The only way to compare drivers is to compare them to their team mates, as they are the only ones who share the same car. So although the abundance of mechanical failures on the McLaren makes it a bit harder, it is still absolutely possible to compare Alonso and Button to each other.

We can then try to fit them into the rankings with the rest of the drivers based on performances in past seasons, which is how I ended up with Alonso on top.

RE: Monaco, if the pit stop blunder had not happened the points tally would be 212-174 in Hamilton's favour, meaning Rosberg would've had ~82% of Hamilton's points. However, Rosberg also lost a lot of points in Hungary thanks to Ricciardo. If we use my modified points tally just above, pretending Rosberg never got a puncture in Hungary would bring the points tally to 210-188 in Hamilton's favour, meaning Rosberg would've had ~89.5% of Hamilton's points.

I also agree about Bottas. I don't see him doing any better than Raikkonen is, or better than Massa would. But maybe that's what Ferrari want? A young gun they can get on the cheap with the potential to improve beyond the level Raikkonen is currently at for a fraction of the price. Enough to back Vettel up and score solid points, but not quite enough to make Vettel uncomfortable. Wouldn't be the first time Ferrari pulled that trick. If they are actually wanting a driver to push Vettel I'm not convinced Bottas is the right choice, but he is probably the best choice outside of the proven champions, Rosberg and the Red Bull juniors. Bianchi's accident really put a spanner in the works of Ferrari's driver succession plan.
Rosberg finishes on average one place behind Lewis
Hamilton avg finishing position: 2
Rosberg avg finishing position: 2.5

3 of the 4 top teams should be happy with their pairing and the chance it gives them in the constructors championship. The notable exception is of course Ferrari.
I agree with that. But at the same time the funny thing is Ferrari lead driver is the only one who has enough points on his own to secure his team's place in WCC anyway.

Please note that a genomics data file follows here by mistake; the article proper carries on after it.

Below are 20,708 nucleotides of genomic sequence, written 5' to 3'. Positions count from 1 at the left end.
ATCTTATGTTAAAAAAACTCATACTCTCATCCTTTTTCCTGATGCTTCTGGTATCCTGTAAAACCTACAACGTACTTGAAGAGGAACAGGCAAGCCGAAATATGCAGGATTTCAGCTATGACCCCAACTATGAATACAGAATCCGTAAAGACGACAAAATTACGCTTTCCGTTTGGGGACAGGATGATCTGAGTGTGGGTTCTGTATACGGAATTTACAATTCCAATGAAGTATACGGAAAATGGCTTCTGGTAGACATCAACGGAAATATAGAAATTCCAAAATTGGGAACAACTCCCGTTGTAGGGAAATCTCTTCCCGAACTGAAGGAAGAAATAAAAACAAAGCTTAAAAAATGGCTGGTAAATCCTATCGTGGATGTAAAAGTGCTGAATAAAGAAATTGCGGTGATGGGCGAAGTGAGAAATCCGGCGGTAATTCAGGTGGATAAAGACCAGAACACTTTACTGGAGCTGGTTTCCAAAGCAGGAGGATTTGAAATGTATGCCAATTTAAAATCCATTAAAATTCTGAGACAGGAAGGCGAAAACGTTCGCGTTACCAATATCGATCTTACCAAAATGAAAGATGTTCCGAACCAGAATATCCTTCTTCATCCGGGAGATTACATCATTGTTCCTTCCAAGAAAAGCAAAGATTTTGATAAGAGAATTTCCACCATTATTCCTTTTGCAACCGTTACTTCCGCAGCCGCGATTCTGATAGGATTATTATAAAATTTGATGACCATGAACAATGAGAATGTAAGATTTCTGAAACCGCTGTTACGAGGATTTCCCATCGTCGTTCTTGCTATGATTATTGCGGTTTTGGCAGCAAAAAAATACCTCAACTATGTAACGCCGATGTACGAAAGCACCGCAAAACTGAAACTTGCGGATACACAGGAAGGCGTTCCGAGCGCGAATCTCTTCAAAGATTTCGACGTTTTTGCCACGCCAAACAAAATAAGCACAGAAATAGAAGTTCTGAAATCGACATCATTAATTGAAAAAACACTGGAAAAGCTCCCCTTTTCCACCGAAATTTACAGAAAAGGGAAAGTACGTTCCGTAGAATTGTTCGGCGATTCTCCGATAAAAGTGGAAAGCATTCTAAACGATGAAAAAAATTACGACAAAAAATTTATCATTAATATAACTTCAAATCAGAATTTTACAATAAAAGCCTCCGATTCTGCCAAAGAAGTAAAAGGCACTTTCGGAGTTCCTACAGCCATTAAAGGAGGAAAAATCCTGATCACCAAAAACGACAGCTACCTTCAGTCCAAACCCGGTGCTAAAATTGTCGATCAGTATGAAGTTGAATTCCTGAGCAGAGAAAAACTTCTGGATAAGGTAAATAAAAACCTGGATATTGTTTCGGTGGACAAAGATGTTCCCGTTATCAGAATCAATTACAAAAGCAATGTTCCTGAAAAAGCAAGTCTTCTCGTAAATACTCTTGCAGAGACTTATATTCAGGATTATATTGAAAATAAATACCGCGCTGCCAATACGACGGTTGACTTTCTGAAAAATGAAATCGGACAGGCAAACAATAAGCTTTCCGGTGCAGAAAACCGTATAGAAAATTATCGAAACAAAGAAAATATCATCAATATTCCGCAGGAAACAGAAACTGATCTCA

Not how I saw it.
Ricciardo punctured Rosberg's tyre by placing his car on a piece of track that he had no claim too, and failed to yield position when Rosberg rightfully and inevitably took the racing line.

There are countless examples of Driver A forcing Driver B wide on corner exit in recent years, and none of them had any lasting impact except for this one, which was because Ricciardo failed to yield.
Or Rosberg punctured his tyre by cutting across someones line and not giving another driver room. Again. Where was Ricciardo suppose to go exactly when he's commited to the move.

There are countless examples of driver a not giving driver b room and causing an unnecessary collision.

There are also countless examples of Ricciardo pulling off the exact same move at the exact same point of the track and not once did the same thing happen.

But hey if a driver is in front he can do what he likes right?
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Maybe Ferrari should go after Rosberg. They'd have a better shot at WCC. He's more consistent and better qualifier than Raikkonen imo, and Mercedes would struggle more without Rosberg.
Rosberg didn't have to give Ricciardo room, that's the point. Ricciardo should know this, and should act accordingly.

Ways of avoiding the contact include: Entering the run off area. Braking. Exhibit A, Exhibit B. That second video also highlights a situation where it is not okay to force a drive off the track - down straights. Magnussen was penalised for the move on the Kemmel Straight, the others moves were all perfectly fine. Notice how there is no contact between them, because the driver on the outside acts to avoid the contact as they should.